Letters to the Editor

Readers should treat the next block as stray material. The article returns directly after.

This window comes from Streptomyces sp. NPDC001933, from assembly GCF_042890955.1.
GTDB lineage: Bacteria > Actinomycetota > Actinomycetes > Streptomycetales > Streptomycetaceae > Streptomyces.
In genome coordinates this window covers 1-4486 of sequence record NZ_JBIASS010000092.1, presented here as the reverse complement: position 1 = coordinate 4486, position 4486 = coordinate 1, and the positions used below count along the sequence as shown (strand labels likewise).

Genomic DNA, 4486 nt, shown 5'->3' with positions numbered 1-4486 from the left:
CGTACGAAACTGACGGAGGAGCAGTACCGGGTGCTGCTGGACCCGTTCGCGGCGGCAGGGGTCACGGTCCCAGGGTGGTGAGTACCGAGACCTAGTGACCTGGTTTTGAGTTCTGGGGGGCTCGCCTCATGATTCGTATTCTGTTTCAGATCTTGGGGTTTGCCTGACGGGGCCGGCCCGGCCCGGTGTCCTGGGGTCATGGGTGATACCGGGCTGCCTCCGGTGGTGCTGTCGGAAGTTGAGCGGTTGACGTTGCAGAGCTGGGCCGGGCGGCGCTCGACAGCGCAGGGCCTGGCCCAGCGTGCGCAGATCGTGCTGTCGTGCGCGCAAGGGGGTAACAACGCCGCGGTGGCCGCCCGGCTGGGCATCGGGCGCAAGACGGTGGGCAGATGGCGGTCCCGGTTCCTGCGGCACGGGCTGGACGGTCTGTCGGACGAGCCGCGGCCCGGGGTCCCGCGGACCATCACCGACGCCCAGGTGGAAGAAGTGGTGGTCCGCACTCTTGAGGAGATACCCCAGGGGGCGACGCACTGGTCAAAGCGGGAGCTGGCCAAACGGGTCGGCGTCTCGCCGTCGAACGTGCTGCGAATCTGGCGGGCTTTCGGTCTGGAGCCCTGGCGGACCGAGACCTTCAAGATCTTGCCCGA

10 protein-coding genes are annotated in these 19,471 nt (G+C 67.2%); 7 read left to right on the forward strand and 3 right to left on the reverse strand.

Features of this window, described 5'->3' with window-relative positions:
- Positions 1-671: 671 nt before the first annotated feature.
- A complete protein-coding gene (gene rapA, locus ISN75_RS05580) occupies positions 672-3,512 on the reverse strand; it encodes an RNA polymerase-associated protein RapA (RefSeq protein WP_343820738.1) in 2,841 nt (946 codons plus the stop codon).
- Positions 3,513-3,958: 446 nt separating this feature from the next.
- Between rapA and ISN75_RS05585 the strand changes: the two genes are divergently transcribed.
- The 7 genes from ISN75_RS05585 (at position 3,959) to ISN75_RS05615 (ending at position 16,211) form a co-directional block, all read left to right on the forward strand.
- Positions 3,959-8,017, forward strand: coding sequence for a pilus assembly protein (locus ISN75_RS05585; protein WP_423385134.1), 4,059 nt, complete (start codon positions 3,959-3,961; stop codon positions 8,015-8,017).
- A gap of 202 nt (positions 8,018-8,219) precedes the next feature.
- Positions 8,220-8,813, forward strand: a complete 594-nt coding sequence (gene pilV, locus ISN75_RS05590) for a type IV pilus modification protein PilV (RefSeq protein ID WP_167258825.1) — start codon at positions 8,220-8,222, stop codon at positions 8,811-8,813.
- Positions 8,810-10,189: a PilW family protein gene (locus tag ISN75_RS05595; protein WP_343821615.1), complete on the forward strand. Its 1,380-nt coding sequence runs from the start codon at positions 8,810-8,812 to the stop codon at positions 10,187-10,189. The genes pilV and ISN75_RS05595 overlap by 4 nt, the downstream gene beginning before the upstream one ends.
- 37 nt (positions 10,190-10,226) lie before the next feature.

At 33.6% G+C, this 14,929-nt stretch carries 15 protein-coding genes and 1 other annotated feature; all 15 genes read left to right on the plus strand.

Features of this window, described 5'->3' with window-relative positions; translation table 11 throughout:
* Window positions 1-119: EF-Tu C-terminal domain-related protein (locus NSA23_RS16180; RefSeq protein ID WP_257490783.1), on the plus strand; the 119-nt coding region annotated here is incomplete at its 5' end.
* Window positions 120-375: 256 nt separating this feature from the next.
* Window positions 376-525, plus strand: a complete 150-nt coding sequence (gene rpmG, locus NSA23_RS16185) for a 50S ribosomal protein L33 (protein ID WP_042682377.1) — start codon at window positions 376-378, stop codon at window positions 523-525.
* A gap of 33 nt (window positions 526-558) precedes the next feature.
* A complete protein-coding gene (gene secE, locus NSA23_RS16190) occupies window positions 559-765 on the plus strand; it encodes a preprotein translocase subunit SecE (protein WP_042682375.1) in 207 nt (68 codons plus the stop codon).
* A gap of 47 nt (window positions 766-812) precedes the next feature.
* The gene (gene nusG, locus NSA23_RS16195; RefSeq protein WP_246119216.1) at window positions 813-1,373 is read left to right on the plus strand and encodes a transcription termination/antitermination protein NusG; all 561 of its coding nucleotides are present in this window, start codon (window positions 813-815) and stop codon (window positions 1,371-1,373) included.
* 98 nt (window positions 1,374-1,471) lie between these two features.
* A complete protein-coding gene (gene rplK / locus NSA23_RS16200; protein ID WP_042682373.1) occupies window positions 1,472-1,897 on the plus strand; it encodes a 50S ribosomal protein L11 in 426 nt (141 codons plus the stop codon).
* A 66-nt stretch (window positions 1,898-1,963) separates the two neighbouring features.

Another Two Cents I enjoyed and was also dismayed by the rash of letters in the January [2006] issue sparked by your article on Bishop Gene Robinson. I was stunned by the numbers of readers who thought you had no business casting the bishop in any sort of favorable light. In fact, one writer took you to task for including “issues that would detract from the pleasant read” she had come to expect. I am a subscriber and here's my two cents. New Hampshire Magazine should be about what goes on in New Hampshire —controversial or not. We Granite Staters are certainly known for our “crustiness” but also for our intelligence, insight and interest in the reality of life in our free-thinking state. I, for one, want something of importance to think about when I read about New Hampshire goings-on, not just one bland, pap-filled article after another. Just for starters, I couldn't relate to the Lake Sunapee estate you gushed over. If you really want to stir up up some reader comment, I suggest you run an article on the so-called "un-biased" findings of the New Hampshire Commission established by SB427 to study the issue of same-gender marriage. Now there is something to chew on. Mary Lou Fuller Concord Who Says? If Albert from Salem had read the entire article on Bishop Robinson, all the way to the end, then he would have known that my “crusty conservative silly comment” was a quote from that article. Tim Rich, the Episcopal priest who is the Bishop’s assistant, stated, and I quote, “Isn’t it a beautiful thing that this happened not in San Francisco but in crusty, conservative New Hampshire?” (Italics added for emphasis.) Perhaps the quotation marks around that phrase in my original e-mail were not enough of a clue? I have lived in New Hampshire all my life, and trust me — some New Hampshire-ites are most definitely “crusty.” However, I have watched New Hampshire become a sort of melting pot of New England, I’m guessing due to the lack of sales tax. We have developed a much larger blend of nationalities, cultures and influences lately. I enjoy and embrace this change, especially since, as a lover of food, it means that restaurants with new and interesting cuisine are opening everywhere! I agree that New Hampshire has had a reputation for being “crusty,” but I also believe it is shedding that reputation in exchange for taking a risk on things that are new, and opening her arms to people who can teach us more than we ever imagined. It is what is becoming of New Hampshire — her future — and I welcome it not only for us, but for our children and all generations to come. Michele Gilbert Pembroke No Fear I read with both amusement and anxiety your piece in the January New Hampshire Magazine on getting skis clamped to your feet at “a certain age.” This was on the eve of a family trip to Smuggler's Notch, where it was planned that the old man finally join the kids (12, 9 and 7) and Mom in the wintertime activity they all love. Your experience helped me realize I would likely return home whole and unencumbered by a body bag. Sure enough, the instructors in the adult program were patient and by the end of our three days I had become the undisputed master of the bunny hill. I think I may just try it again. Thanks for the encouragement. Tom Andrew Contoocook Thanks for Sharing Just finished reading the January issue of the magazine. The focus on “Home” was refreshing, the photography was lush and beautiful, and the stories most interesting. From “cover to cover,” you’ve done a wonderful job of sharing life in New Hampshire with your readers. We particularly enjoyed the article on the Abbot-Spalding house. As the innkeepers of a historic country inn, we are constantly redecorating, upgrading and renovating our guest rooms and public areas. This issue gave us some great ideas for future projects. Many thanks for the beautiful January issue and we look forward to future editions of the special magazine. Cyndi and Mason Cobb Innkeepers, Colby Hill Inn Henniker Left Coast Laughs This article [Last Laugh, Jan. 2006] is absolutely great. I moved from Granada Hills, Calif., (a few miles from Woodland Hills) this summer to be near my four grandchildren — twins girls 7, Stephen 5, KD 2 (and of course their parents). The article was so true — the only thing Lou Bortone didn't include is how I miss Trader Joe's. Have to drive to Nashua. Betsy Beck Hooksett Do That Again I seldom read editor’s notes, publisher’s prefaces and the like. However, I did read your comments regarding the story of international letters of peace and the Ark [Feb. 2006]. I am glad I did. You should re-print it. Every month, for a long time. David Phillips Amherst Appreciate It I thoroughly enjoyed the UpFront article, “The Art of Ikebana” [Jan. 2006]. The photographic introduction was arresting. But it was the quote that preceded the article that drew me in. Excellent work! I was marginally familiar with this art form due to an article I had read in the Awake magazine. Although his is a religious message, Mr. Tsuyoshi Fujii’s story has the similarity of keenness and fondness for flowers that your article conveys. I’ve enclosed Fujii-san’s article. Perhaps you may appreciate his story. Thank you for your pleasant article. Beauty, it is said, is in the eye of the beholder, but appreciation springs from the heart. Marianne Mafera Pelham A Devilish Task I enjoy New Hampshire Magazine and local places of interest. Have subscribed to your magazine for many years. We all look forward to finding the Newt. But as we're scanning for the little devil, we take great interest in the articles from our great state. Betty Burdick Salisbury
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